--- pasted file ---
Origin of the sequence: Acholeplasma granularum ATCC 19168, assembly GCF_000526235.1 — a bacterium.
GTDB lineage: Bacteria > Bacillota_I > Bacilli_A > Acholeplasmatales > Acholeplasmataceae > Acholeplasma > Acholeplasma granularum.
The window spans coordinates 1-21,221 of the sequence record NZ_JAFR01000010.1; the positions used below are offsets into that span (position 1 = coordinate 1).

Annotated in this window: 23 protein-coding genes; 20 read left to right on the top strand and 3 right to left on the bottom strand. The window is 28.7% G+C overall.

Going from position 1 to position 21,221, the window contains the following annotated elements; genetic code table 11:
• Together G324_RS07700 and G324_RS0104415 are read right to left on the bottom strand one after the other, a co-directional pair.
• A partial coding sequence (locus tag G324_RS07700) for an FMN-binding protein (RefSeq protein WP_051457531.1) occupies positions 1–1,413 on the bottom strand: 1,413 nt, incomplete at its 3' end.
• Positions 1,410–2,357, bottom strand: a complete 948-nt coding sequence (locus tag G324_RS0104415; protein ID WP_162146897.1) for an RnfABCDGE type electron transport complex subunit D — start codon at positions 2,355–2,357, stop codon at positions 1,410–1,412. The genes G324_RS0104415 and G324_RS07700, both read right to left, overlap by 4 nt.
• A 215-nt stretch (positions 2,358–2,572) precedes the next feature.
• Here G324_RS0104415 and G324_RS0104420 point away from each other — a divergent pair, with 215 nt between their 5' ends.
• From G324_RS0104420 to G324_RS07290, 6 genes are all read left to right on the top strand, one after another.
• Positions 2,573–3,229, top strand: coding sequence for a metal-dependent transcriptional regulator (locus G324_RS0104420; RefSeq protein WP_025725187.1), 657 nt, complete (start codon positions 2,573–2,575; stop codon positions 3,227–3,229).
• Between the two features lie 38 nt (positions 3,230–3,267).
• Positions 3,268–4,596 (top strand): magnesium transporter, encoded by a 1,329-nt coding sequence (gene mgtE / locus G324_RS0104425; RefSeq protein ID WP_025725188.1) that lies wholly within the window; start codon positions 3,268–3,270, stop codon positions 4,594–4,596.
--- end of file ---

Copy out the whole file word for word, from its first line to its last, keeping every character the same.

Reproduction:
Origin of the sequence: Acholeplasma granularum ATCC 19168, assembly GCF_000526235.1 — a bacterium.
GTDB lineage: Bacteria > Bacillota_I > Bacilli_A > Acholeplasmatales > Acholeplasmataceae > Acholeplasma > Acholeplasma granularum.
The window spans coordinates 1-21,221 of the sequence record NZ_JAFR01000010.1; the positions used below are offsets into that span (position 1 = coordinate 1).

Annotated in this window: 23 protein-coding genes; 20 read left to right on the top strand and 3 right to left on the bottom strand. The window is 28.7% G+C overall.

Going from position 1 to position 21,221, the window contains the following annotated elements; genetic code table 11:
• Together G324_RS07700 and G324_RS0104415 are read right to left on the bottom strand one after the other, a co-directional pair.
• A partial coding sequence (locus tag G324_RS07700) for an FMN-binding protein (RefSeq protein WP_051457531.1) occupies positions 1–1,413 on the bottom strand: 1,413 nt, incomplete at its 3' end.
• Positions 1,410–2,357, bottom strand: a complete 948-nt coding sequence (locus tag G324_RS0104415; protein ID WP_162146897.1) for an RnfABCDGE type electron transport complex subunit D — start codon at positions 2,355–2,357, stop codon at positions 1,410–1,412. The genes G324_RS0104415 and G324_RS07700, both read right to left, overlap by 4 nt.
• A 215-nt stretch (positions 2,358–2,572) precedes the next feature.
• Here G324_RS0104415 and G324_RS0104420 point away from each other — a divergent pair, with 215 nt between their 5' ends.
• From G324_RS0104420 to G324_RS07290, 6 genes are all read left to right on the top strand, one after another.
• Positions 2,573–3,229, top strand: coding sequence for a metal-dependent transcriptional regulator (locus G324_RS0104420; RefSeq protein WP_025725187.1), 657 nt, complete (start codon positions 2,573–2,575; stop codon positions 3,227–3,229).
• Between the two features lie 38 nt (positions 3,230–3,267).
• Positions 3,268–4,596 (top strand): magnesium transporter, encoded by a 1,329-nt coding sequence (gene mgtE / locus G324_RS0104425; RefSeq protein ID WP_025725188.1) that lies wholly within the window; start codon positions 3,268–3,270, stop codon positions 4,594–4,596.